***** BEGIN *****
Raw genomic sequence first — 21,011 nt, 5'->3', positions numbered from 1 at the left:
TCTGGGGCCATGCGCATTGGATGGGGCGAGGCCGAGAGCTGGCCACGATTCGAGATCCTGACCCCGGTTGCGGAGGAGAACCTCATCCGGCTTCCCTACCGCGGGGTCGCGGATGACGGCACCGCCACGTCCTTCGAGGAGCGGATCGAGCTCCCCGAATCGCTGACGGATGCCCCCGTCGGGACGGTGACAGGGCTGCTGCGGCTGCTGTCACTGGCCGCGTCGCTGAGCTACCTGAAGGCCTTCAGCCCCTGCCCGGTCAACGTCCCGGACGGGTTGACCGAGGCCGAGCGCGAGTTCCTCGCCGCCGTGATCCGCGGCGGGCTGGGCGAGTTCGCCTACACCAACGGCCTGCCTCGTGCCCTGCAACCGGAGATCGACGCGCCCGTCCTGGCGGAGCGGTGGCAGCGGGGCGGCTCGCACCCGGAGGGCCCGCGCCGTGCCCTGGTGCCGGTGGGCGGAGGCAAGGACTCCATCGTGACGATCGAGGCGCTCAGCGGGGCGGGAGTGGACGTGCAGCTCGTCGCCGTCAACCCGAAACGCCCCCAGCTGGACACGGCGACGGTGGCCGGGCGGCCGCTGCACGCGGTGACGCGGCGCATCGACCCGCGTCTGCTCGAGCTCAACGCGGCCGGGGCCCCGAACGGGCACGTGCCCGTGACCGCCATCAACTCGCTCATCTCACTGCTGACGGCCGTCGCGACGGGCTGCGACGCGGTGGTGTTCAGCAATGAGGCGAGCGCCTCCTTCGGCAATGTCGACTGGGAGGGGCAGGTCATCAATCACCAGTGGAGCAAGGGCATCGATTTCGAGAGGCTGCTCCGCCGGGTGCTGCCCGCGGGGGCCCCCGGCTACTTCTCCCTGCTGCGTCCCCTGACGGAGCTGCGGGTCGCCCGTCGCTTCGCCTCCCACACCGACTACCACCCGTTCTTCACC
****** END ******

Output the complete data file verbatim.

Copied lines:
Raw genomic sequence first — 21,011 nt, 5'->3', positions numbered from 1 at the left:
TCTGGGGCCATGCGCATTGGATGGGGCGAGGCCGAGAGCTGGCCACGATTCGAGATCCTGACCCCGGTTGCGGAGGAGAACCTCATCCGGCTTCCCTACCGCGGGGTCGCGGATGACGGCACCGCCACGTCCTTCGAGGAGCGGATCGAGCTCCCCGAATCGCTGACGGATGCCCCCGTCGGGACGGTGACAGGGCTGCTGCGGCTGCTGTCACTGGCCGCGTCGCTGAGCTACCTGAAGGCCTTCAGCCCCTGCCCGGTCAACGTCCCGGACGGGTTGACCGAGGCCGAGCGCGAGTTCCTCGCCGCCGTGATCCGCGGCGGGCTGGGCGAGTTCGCCTACACCAACGGCCTGCCTCGTGCCCTGCAACCGGAGATCGACGCGCCCGTCCTGGCGGAGCGGTGGCAGCGGGGCGGCTCGCACCCGGAGGGCCCGCGCCGTGCCCTGGTGCCGGTGGGCGGAGGCAAGGACTCCATCGTGACGATCGAGGCGCTCAGCGGGGCGGGAGTGGACGTGCAGCTCGTCGCCGTCAACCCGAAACGCCCCCAGCTGGACACGGCGACGGTGGCCGGGCGGCCGCTGCACGCGGTGACGCGGCGCATCGACCCGCGTCTGCTCGAGCTCAACGCGGCCGGGGCCCCGAACGGGCACGTGCCCGTGACCGCCATCAACTCGCTCATCTCACTGCTGACGGCCGTCGCGACGGGCTGCGACGCGGTGGTGTTCAGCAATGAGGCGAGCGCCTCCTTCGGCAATGTCGACTGGGAGGGGCAGGTCATCAATCACCAGTGGAGCAAGGGCATCGATTTCGAGAGGCTGCTCCGCCGGGTGCTGCCCGCGGGGGCCCCCGGCTACTTCTCCCTGCTGCGTCCCCTGACGGAGCTGCGGGTCGCCCGTCGCTTCGCCTCCCACACCGACTACCACCCGTTCTTCACC